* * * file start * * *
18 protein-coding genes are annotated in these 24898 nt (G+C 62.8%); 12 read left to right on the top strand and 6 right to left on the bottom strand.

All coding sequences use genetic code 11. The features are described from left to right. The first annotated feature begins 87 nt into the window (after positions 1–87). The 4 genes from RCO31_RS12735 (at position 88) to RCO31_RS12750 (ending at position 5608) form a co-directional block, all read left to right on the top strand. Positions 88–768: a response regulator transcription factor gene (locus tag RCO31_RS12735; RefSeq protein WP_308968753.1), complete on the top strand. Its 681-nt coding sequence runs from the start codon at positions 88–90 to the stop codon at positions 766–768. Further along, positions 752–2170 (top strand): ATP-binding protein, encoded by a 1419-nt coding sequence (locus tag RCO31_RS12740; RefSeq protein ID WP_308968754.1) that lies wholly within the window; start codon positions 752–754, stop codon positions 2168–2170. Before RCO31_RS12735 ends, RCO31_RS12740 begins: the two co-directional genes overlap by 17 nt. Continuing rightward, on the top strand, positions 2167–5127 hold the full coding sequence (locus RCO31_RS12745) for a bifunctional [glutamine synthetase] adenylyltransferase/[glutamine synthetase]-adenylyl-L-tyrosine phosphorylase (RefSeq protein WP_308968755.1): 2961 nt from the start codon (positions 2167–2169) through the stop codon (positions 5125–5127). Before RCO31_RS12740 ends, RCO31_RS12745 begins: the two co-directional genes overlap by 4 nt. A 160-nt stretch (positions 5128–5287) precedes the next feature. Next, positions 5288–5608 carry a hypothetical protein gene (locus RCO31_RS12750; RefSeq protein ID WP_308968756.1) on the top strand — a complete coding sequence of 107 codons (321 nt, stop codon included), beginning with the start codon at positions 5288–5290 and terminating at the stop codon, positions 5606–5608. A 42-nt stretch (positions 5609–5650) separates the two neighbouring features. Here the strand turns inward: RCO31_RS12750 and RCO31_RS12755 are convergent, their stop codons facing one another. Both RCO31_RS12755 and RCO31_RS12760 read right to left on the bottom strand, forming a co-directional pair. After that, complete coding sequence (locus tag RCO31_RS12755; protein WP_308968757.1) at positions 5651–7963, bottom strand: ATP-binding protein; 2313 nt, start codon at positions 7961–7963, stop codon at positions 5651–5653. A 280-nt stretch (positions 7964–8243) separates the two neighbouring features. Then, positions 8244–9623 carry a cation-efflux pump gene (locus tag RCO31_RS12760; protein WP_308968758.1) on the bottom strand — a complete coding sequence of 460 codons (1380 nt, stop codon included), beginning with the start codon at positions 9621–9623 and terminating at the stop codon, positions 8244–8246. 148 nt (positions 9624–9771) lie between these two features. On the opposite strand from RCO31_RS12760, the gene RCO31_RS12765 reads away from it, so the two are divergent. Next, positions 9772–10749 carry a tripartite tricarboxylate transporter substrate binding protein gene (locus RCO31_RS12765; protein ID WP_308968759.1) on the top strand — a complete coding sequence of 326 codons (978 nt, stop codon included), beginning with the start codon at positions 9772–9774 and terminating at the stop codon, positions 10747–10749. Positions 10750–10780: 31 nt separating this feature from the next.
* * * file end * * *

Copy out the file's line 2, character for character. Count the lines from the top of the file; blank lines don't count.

All coding sequences use genetic code 11. The features are described from left to right. The first annotated feature begins 87 nt into the window (after positions 1–87). The 4 genes from RCO31_RS12735 (at position 88) to RCO31_RS12750 (ending at position 5608) form a co-directional block, all read left to right on the top strand. Positions 88–768: a response regulator transcription factor gene (locus tag RCO31_RS12735; RefSeq protein WP_308968753.1), complete on the top strand. Its 681-nt coding sequence runs from the start codon at positions 88–90 to the stop codon at positions 766–768. Further along, positions 752–2170 (top strand): ATP-binding protein, encoded by a 1419-nt coding sequence (locus tag RCO31_RS12740; RefSeq protein ID WP_308968754.1) that lies wholly within the window; start codon positions 752–754, stop codon positions 2168–2170. Before RCO31_RS12735 ends, RCO31_RS12740 begins: the two co-directional genes overlap by 17 nt. Continuing rightward, on the top strand, positions 2167–5127 hold the full coding sequence (locus RCO31_RS12745) for a bifunctional [glutamine synthetase] adenylyltransferase/[glutamine synthetase]-adenylyl-L-tyrosine phosphorylase (RefSeq protein WP_308968755.1): 2961 nt from the start codon (positions 2167–2169) through the stop codon (positions 5125–5127). Before RCO31_RS12740 ends, RCO31_RS12745 begins: the two co-directional genes overlap by 4 nt. A 160-nt stretch (positions 5128–5287) precedes the next feature. Next, positions 5288–5608 carry a hypothetical protein gene (locus RCO31_RS12750; RefSeq protein ID WP_308968756.1) on the top strand — a complete coding sequence of 107 codons (321 nt, stop codon included), beginning with the start codon at positions 5288–5290 and terminating at the stop codon, positions 5606–5608. A 42-nt stretch (positions 5609–5650) separates the two neighbouring features. Here the strand turns inward: RCO31_RS12750 and RCO31_RS12755 are convergent, their stop codons facing one another. Both RCO31_RS12755 and RCO31_RS12760 read right to left on the bottom strand, forming a co-directional pair. After that, complete coding sequence (locus tag RCO31_RS12755; protein WP_308968757.1) at positions 5651–7963, bottom strand: ATP-binding protein; 2313 nt, start codon at positions 7961–7963, stop codon at positions 5651–5653. A 280-nt stretch (positions 7964–8243) separates the two neighbouring features. Then, positions 8244–9623 carry a cation-efflux pump gene (locus tag RCO31_RS12760; protein WP_308968758.1) on the bottom strand — a complete coding sequence of 460 codons (1380 nt, stop codon included), beginning with the start codon at positions 9621–9623 and terminating at the stop codon, positions 8244–8246. 148 nt (positions 9624–9771) lie between these two features. On the opposite strand from RCO31_RS12760, the gene RCO31_RS12765 reads away from it, so the two are divergent. Next, positions 9772–10749 carry a tripartite tricarboxylate transporter substrate binding protein gene (locus RCO31_RS12765; protein ID WP_308968759.1) on the top strand — a complete coding sequence of 326 codons (978 nt, stop codon included), beginning with the start codon at positions 9772–9774 and terminating at the stop codon, positions 10747–10749. Positions 10750–10780: 31 nt separating this feature from the next.